Shown: In the dining room, Venetian plaster highlights a tray ceiling created to make room for waste lines above. Faux-finish expert Maurizio Falcone troweled on the mix of limestone, powdered marble, and pigment, then waxed and buffed it to a stone-like finish. The table was designed by SV Design and built by Sweenor Builders.
Windows and patio doors: Marvin. Room Styling: Circle Furniture. Venetian plaster ceiling: Pietra Viva, Boston. Wall covering: Soho Hemp; Phillip Jeffries. Sconces, chandeliers: Vivian by Thomas O’Brien; Circa Lighting. Custom table: Sweenor Builders, Narragansett, RI
To turn the old sunporch into a comfortable dining room, the crew rebuilt the exterior walls and replaced the old floor framing with dead-straight engineered-wood I-joists and tongue-and-groove panels for a level, squeak-free subfloor.
The new room has French doors to the front porch and arched floor-to-ceiling windows facing the side yard to the southwest, capturing the natural light that is particularly important to California native Molly. Topping off the design is a focal-point tray ceiling finished in rich Venetian plaster that adds a shimmering effect to the room.
Shown: The master bedroom includes a door to an outdoor deck, which connects to a second-floor laundry room that is also accessible from the hallway. All the bedrooms are carpeted for comfort.
With the front of the house regaining its grand 19th-century presence, a new garage and mudroom addition on the side provides a convenient, on-grade entry.
Mudroom cabinets and benches offer a drop zone for keys, backpacks, shoes, and coats, with an adjacent full bath, complete with a shower for rinsing off after gardening or visiting the beach. The mudroom opens into a barrel-ceilinged hallway that connects the front entry with the family room, formerly the kitchen.
Shown (right): Faux-leather-clad vanity cabinets, a roomy marble-tiled shower, and a separate water closet add function and a luxurious look in the master bath.
Vanity: Premier Custom Built
The new 15-by-23-foot kitchen is now located off that family room. Bumping out the back wall by 6 feet gained space for a wide connection to the family room as well as a window wall of cabinetry and a sink with a view of the backyard.
The kitchen’s features, including the cheery blue-green of the cabinets, the vintage gleam of brass hardware, and the marble-like porcelain countertops, vent hood, and backsplash, reflect Molly and John’s desire for a kitchen with timeless appeal.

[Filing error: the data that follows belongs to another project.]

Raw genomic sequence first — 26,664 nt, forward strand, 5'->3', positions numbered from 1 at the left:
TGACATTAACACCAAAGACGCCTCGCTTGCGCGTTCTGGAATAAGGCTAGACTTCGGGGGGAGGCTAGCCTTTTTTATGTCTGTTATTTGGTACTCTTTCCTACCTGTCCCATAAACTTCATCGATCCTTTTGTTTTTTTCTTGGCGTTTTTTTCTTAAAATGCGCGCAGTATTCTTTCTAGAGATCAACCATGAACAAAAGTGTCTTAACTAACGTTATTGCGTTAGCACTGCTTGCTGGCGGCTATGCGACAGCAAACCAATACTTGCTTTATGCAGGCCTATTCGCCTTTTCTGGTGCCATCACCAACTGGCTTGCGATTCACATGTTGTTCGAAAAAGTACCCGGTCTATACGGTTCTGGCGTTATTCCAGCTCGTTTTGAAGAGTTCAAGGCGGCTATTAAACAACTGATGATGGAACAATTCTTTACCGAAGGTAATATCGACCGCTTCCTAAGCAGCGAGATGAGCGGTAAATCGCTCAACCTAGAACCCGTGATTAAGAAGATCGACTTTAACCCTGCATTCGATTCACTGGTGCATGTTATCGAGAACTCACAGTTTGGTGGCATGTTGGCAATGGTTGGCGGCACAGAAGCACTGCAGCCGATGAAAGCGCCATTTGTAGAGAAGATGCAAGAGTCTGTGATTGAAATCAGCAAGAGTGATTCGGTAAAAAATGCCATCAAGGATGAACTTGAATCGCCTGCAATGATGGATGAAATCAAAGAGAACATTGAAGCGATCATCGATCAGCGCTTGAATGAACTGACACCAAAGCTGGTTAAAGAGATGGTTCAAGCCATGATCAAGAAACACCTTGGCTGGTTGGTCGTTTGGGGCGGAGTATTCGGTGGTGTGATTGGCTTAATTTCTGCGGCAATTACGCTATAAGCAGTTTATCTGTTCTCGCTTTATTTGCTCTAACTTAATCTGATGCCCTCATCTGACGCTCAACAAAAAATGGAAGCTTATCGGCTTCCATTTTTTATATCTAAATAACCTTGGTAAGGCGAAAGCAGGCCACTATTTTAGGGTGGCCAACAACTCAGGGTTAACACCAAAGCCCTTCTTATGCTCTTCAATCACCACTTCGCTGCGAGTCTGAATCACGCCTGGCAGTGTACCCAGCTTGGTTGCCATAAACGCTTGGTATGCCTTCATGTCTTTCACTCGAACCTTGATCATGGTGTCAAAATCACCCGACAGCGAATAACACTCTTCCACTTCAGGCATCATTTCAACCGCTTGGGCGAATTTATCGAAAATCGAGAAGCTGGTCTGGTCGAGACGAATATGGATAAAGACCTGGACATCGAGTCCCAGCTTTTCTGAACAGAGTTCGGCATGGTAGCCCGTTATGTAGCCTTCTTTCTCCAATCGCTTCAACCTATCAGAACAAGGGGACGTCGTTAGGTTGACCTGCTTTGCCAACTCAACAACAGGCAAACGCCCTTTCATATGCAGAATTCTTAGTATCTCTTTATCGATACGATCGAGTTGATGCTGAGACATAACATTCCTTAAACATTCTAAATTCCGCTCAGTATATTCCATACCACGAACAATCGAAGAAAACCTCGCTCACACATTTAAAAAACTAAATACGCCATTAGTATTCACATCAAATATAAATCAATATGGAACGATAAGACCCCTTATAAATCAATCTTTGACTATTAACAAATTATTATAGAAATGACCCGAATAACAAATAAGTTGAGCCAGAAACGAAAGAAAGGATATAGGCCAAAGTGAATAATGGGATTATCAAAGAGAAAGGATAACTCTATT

“Molly has an eye for traditional style elements, but she wanted color and functionality specific to her family,” says kitchen designer Michele Kelly. The 9-foot-long center island’s countertop was left uninterrupted by a cooktop or sink to enable Molly and Caroline to roll out cookie dough side by side, and to serve as a gathering spot during parties.
At the far end, a beverage sink is set into a butcher-block extension, the wood protected with a mineral-oil finish. “I was afraid to cut on it at first,” says Molly. “But now it’s my favorite thing ever.” Refrigerator, freezer, and dishwasher are all concealed with panels, and a breakfast station keeps a coffeemaker, a toaster, and a microwave hidden behind cabinet doors.
A loftier space
The secret to the ceiling vault in the third-floor playroom: a new and improved ridge beam. The 368-square-foot space had an 8-foot ceiling, which, once gutted, revealed a full height of 13 feet. Inspired, the homeowners requested a cathedral ceiling, and Charlie’s crew obliged, building supports for each rafter in order to remove horizontal collar ties and a series of trusses.
Then they freed the original 2-by-10 ridge beam and slid it out of a hole cut in the gable end. The same crane that took it away hoisted up three 18-inch, 20-foot LVLs one by one. Each was slid into place, the three were screwed together and secured to the rafters with brackets, and posts were run at the gable ends down to a beam in the floor to transfer the load. “Voilà!” Charlie says. “Cathedral ceiling.”
The second floor was reconfigured to create bedrooms with en suite baths, an office for John, and ample closet space, something lacking in 19th-century houses. On the third floor, the crew added a new ridge beam to form a cathedral ceiling in daughter Caroline’s bright, spacious playroom. “I can just see Caroline and her five cousins having a sleepover there,” Molly says.
Shown: A cathedral ceiling transformed a third-floor bedroom into a spacious playroom. The antique corner bench, originally built into the entry foyer, found a new home here.